Human Power & Ergonomics: A custom lab-quality test rig will determine the best pilot position for efficient power production and positioning of mechanical components, and will aid in pilot training to obtain maximum output in the enclosed shell.
Each year our student team has only 4 months to engineer and build a groundbreaking human-powered vehicle, so we will be working smart and fast! Prior to the summer, team members completed the preliminary aerodynamic design and sourced many of the materials, helping jump-start subsystem design and the most time-intensive steps in prototyping Eta. As of May, the team has started research, design and construction full-time, with the goal of being on the road by mid-July, and having a robust and refined vehicle for the World Human-Powered Speed Challenge at Battle Mountain in September.
We’ll be working hard to get rewards sent out to our supporters shortly after WHPSC! We have suppliers in place and will be applying lessons-learned from sending rewards for our last project Atlas.
What Your Donation Means
Your support means a lot to us! Your contribution will help purchase the materials and components necessary to build Eta. Our total fundraising goal is $120,000, and your support through Kickstarter will be critical in making the impossible possible. Our other fundraising sources include in-kind donations, services provided by generous local companies, and corporate sponsorship.
In recognition of your contribution we’ll send you memorable keepsakes like a team patch, project t-shirt, signed engineering drawings, and even a scale model of the new bike’s shell. Shown are our rewards, including patches, T-shirts, an example of our engineering drawings, and a rendering of the scale model.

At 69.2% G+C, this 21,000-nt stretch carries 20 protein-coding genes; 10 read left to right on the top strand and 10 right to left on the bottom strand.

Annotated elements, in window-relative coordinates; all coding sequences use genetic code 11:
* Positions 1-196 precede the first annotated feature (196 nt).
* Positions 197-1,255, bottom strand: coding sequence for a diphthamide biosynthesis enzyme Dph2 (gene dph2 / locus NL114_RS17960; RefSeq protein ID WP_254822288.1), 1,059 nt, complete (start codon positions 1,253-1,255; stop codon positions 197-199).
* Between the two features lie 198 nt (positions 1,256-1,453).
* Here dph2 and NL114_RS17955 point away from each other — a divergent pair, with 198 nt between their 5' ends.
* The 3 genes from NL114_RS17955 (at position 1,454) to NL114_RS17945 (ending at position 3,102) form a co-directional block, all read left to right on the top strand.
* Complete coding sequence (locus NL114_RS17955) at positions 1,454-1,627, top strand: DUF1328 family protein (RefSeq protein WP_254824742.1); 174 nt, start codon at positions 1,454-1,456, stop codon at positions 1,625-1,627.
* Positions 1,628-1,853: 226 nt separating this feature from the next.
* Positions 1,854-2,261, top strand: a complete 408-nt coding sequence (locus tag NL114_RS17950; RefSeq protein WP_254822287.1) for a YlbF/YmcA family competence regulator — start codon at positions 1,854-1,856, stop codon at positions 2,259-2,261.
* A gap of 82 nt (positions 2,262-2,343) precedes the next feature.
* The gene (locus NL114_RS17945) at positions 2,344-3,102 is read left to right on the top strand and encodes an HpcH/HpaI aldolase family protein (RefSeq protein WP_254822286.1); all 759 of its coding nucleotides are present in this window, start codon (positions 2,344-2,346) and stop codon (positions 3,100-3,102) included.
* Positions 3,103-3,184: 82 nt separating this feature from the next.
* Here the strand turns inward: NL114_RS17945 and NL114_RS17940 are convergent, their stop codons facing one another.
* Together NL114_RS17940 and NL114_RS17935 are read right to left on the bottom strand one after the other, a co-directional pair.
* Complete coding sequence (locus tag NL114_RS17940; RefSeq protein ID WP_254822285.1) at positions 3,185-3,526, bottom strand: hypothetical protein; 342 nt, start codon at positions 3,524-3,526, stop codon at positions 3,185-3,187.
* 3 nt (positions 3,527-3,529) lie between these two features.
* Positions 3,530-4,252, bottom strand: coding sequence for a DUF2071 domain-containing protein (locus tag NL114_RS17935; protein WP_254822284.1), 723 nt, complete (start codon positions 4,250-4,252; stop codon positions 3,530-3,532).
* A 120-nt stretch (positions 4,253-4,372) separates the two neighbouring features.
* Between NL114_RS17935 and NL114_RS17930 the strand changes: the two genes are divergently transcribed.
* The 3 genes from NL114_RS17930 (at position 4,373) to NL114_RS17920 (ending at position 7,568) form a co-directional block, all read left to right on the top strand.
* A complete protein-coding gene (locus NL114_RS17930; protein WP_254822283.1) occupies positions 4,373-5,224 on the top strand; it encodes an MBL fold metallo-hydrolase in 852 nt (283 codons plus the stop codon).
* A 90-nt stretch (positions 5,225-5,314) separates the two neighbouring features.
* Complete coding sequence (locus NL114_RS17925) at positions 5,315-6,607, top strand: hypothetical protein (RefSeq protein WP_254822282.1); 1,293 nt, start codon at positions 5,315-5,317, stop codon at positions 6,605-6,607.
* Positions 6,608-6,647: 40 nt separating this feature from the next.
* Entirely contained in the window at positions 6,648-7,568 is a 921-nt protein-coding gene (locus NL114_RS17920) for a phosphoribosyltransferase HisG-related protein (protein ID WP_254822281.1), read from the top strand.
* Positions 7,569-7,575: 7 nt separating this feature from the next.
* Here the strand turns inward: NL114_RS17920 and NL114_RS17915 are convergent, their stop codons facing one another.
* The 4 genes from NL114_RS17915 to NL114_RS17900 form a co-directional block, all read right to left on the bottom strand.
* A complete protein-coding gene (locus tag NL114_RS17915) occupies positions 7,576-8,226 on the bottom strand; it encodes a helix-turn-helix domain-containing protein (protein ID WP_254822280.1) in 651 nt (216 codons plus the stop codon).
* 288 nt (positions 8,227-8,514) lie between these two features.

We Appreciate Your Support!
Thanks again for taking the time to learn about this mind-blowing undertaking! We look forward to keeping you updated on this exciting engineering endeavor.
Risks and challenges
After the project is funded, the real undertaking begins. We will need to complete Eta’s design quickly to meet our fast-paced construction deadline, a challenge given how thoroughly we’re re-evaluating every detail of the vehicle. Afterwards, we will be scouring the world for the best materials and components that we still need and bringing them together for fabrication throughout July. July and August will require constant road and track testing to validate our design analyses as well as make incremental improvements to the bike’s design in a quest to achieve the predicted speeds in September.
We have taken steps to mitigate risk in building this prototype. We have partnered with material suppliers and fabrication specialists throughout North America, giving us the sourcing and manufacturing capability to meet our design specifications once funded. Wherever possible we've prioritized mature technologies and used novel design and better optimization/analysis to achieve the desired performance gains.
We have budgeted an extensive portion of our timeline for testing - to shake down the design, work out the bugs, and be ready to break the world record.Learn about accountability on Kickstarter